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I live in a second-floor apartment in the US Midwest. For a few weeks per year, I have found that I need to turn on the baseboard heater in my kitchen in order to prevent the pipes in the kitchen and adjacent bathroom from freezing.

I have two sinks, a toilet, a water heater and a shower. I'm not exactly sure about how heat enters/leaves my pipes once it goes into my floor, e.g. whether the pipes go outside above ground, where they are in the walls, whether they are insulated, etc. . But I am wondering whether there is a more energy-efficient way to keep my pipes from freezing than running the baseboard heaters to maintain pretty much constant >=45°F (>=7°C) in my apartment, without any modifications requiring removal of wall/floor.

If the pipes run outside above ground, then I'm assuming insulating them would be an obvious first step. Also insulating my apartment would reduce the power required to use the current baseboard system. Maybe I could use small space heaters and point them at the pipes for my two sinks? Maybe I could install heating coils on the exposed portion of the pipe only? Not sure.

Thanks a lot!

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    It's generally not recommended to keep a house at less than 45 degrees F, for precisely this reason. Any solution that doesn't involve heat can only delay freezing, but may not prevent it entirely. – Nuclear Hoagie Sep 8 at 17:00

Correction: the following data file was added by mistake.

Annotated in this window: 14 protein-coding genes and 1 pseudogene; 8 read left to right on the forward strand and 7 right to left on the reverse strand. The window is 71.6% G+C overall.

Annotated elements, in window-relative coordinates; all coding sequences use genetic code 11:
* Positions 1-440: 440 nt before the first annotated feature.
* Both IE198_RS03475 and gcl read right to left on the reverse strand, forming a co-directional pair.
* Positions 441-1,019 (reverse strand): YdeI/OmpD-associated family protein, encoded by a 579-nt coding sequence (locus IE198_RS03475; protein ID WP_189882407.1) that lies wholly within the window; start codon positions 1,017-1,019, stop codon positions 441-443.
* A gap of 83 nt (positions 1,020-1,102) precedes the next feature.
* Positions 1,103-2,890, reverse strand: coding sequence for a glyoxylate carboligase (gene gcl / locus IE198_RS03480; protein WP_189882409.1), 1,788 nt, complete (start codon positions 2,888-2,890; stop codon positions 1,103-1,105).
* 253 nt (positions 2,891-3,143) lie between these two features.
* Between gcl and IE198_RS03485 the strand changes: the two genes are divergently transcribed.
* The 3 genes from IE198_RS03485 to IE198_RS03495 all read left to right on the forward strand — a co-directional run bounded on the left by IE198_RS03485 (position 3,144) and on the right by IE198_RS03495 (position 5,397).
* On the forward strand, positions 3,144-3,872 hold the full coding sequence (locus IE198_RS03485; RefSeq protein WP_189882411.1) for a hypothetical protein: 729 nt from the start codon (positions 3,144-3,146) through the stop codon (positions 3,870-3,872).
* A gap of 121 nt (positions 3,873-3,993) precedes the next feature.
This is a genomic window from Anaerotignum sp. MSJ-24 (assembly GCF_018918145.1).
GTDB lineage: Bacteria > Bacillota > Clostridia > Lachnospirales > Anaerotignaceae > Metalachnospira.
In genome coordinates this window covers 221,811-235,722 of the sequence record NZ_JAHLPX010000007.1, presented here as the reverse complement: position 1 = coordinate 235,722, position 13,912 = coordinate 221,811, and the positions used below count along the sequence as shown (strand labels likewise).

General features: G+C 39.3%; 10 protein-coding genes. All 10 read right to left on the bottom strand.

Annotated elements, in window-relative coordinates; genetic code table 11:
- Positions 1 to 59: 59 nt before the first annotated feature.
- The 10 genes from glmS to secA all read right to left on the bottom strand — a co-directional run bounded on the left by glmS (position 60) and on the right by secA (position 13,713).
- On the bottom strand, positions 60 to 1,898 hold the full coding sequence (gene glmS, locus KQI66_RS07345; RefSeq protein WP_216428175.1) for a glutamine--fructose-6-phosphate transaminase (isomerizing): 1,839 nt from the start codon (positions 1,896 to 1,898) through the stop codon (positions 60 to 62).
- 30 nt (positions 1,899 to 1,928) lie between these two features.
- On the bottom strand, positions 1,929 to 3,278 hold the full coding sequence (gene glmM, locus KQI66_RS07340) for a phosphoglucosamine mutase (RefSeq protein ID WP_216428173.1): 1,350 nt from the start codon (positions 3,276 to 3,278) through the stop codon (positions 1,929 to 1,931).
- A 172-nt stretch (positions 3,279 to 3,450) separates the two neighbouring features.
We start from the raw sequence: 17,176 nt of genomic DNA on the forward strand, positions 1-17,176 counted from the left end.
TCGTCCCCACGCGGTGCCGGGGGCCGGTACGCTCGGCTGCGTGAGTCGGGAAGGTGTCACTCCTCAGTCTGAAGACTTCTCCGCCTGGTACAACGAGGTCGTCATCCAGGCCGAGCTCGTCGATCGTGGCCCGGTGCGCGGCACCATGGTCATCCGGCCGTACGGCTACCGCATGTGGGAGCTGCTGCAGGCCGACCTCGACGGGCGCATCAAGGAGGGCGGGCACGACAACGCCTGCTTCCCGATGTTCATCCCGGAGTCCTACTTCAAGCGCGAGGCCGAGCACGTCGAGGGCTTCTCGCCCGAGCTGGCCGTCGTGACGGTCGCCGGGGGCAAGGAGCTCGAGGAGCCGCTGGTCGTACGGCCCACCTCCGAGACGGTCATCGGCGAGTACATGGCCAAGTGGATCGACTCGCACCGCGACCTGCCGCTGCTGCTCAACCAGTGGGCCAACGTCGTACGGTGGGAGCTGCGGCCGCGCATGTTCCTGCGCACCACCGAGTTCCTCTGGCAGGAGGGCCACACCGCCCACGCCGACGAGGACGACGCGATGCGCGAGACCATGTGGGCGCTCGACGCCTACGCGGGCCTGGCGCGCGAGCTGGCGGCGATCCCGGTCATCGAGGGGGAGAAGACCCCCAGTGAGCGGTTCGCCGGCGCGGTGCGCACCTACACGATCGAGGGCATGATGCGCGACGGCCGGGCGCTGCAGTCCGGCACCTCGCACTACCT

• Thanks! I'll turn it up to 50 if you tell me more of your secrets :) – capet Sep 8 at 17:02
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Leave the faucet open at a trickle. From Consumer Reports:

Let the cold water drip from a faucet served by exposed pipes. Running water through the pipe—even at a trickle—helps prevent pipes from freezing.

Doing this at the two sinks is probably sufficient (no need to leave the shower or toilet running).

You can use something like this to divert the dripping water into a large bucket, while still having full use of the sink. The dripping water is potable, so you can save it for drinking, cooking, washing, or watering plants.

Faucet with hose diverter

| improve this answer | |
  • Cool, thanks! I'll mark this as the answer tomorrow. – capet Sep 9 at 15:07
  • any ideas of how to estimate the necessary flow rate under various conditions? – capet Sep 25 at 23:49
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    Given the physics involved (pipe length, material, the spaces it passes through, temperature of the water), I think trial and error would be the way to go. – LShaver Sep 26 at 13:35
  • As I do this experimentation, is there a good way to measure when I am getting "closer to freezing the pipes," rather than just waiting for the pipes to freeze? Maybe I could periodically turn the flow up and see whether it seems low? Also is there a good way to inspect exposed pipe to check for ice inside? – capet Sep 26 at 16:24

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